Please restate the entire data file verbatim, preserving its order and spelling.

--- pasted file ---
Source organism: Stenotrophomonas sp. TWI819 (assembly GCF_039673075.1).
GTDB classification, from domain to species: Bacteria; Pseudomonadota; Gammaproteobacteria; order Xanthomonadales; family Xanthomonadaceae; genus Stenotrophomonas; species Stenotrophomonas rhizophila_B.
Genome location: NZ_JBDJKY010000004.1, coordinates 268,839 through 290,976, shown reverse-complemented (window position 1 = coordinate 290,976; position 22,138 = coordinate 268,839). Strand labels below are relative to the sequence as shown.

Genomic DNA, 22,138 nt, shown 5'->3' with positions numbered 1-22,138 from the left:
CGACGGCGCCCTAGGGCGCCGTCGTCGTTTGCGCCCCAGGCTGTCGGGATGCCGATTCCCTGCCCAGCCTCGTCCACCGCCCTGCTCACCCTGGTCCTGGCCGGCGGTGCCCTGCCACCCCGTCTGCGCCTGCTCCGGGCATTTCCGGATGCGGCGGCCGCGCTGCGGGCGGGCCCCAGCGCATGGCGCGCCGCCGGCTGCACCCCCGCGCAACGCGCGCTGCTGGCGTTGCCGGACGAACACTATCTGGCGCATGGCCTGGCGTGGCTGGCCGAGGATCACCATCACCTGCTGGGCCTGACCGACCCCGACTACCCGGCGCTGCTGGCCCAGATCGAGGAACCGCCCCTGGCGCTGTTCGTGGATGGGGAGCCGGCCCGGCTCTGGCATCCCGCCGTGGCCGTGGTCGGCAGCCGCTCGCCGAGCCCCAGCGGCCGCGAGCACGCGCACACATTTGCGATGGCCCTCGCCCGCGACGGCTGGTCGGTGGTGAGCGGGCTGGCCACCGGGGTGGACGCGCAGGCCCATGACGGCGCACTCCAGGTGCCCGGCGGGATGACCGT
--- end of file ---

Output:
Source organism: Stenotrophomonas sp. TWI819 (assembly GCF_039673075.1).
GTDB classification, from domain to species: Bacteria; Pseudomonadota; Gammaproteobacteria; order Xanthomonadales; family Xanthomonadaceae; genus Stenotrophomonas; species Stenotrophomonas rhizophila_B.
Genome location: NZ_JBDJKY010000004.1, coordinates 268,839 through 290,976, shown reverse-complemented (window position 1 = coordinate 290,976; position 22,138 = coordinate 268,839). Strand labels below are relative to the sequence as shown.

Genomic DNA, 22,138 nt, shown 5'->3' with positions numbered 1-22,138 from the left:
CGACGGCGCCCTAGGGCGCCGTCGTCGTTTGCGCCCCAGGCTGTCGGGATGCCGATTCCCTGCCCAGCCTCGTCCACCGCCCTGCTCACCCTGGTCCTGGCCGGCGGTGCCCTGCCACCCCGTCTGCGCCTGCTCCGGGCATTTCCGGATGCGGCGGCCGCGCTGCGGGCGGGCCCCAGCGCATGGCGCGCCGCCGGCTGCACCCCCGCGCAACGCGCGCTGCTGGCGTTGCCGGACGAACACTATCTGGCGCATGGCCTGGCGTGGCTGGCCGAGGATCACCATCACCTGCTGGGCCTGACCGACCCCGACTACCCGGCGCTGCTGGCCCAGATCGAGGAACCGCCCCTGGCGCTGTTCGTGGATGGGGAGCCGGCCCGGCTCTGGCATCCCGCCGTGGCCGTGGTCGGCAGCCGCTCGCCGAGCCCCAGCGGCCGCGAGCACGCGCACACATTTGCGATGGCCCTCGCCCGCGACGGCTGGTCGGTGGTGAGCGGGCTGGCCACCGGGGTGGACGCGCAGGCCCATGACGGCGCACTCCAGGTGCCCGGCGGGATGACCGT